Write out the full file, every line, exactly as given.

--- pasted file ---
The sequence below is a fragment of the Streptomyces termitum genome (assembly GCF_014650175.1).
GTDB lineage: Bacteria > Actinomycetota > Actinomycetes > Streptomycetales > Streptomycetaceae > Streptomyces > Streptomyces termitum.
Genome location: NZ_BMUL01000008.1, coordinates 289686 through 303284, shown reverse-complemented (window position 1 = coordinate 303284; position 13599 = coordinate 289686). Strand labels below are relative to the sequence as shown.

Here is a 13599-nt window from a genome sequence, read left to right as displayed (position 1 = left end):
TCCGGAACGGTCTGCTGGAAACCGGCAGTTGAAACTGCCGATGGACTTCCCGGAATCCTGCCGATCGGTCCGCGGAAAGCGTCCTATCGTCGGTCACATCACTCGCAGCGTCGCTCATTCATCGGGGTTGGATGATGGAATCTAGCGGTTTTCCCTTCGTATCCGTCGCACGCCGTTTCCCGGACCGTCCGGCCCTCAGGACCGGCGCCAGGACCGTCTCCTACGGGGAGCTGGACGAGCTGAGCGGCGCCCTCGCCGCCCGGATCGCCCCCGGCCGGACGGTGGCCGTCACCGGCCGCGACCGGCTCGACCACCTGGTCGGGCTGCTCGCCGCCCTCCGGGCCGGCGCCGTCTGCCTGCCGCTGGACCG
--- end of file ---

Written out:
The sequence below is a fragment of the Streptomyces termitum genome (assembly GCF_014650175.1).
GTDB lineage: Bacteria > Actinomycetota > Actinomycetes > Streptomycetales > Streptomycetaceae > Streptomyces > Streptomyces termitum.
Genome location: NZ_BMUL01000008.1, coordinates 289686 through 303284, shown reverse-complemented (window position 1 = coordinate 303284; position 13599 = coordinate 289686). Strand labels below are relative to the sequence as shown.

Here is a 13599-nt window from a genome sequence, read left to right as displayed (position 1 = left end):
TCCGGAACGGTCTGCTGGAAACCGGCAGTTGAAACTGCCGATGGACTTCCCGGAATCCTGCCGATCGGTCCGCGGAAAGCGTCCTATCGTCGGTCACATCACTCGCAGCGTCGCTCATTCATCGGGGTTGGATGATGGAATCTAGCGGTTTTCCCTTCGTATCCGTCGCACGCCGTTTCCCGGACCGTCCGGCCCTCAGGACCGGCGCCAGGACCGTCTCCTACGGGGAGCTGGACGAGCTGAGCGGCGCCCTCGCCGCCCGGATCGCCCCCGGCCGGACGGTGGCCGTCACCGGCCGCGACCGGCTCGACCACCTGGTCGGGCTGCTCGCCGCCCTCCGGGCCGGCGCCGTCTGCCTGCCGCTGGACCG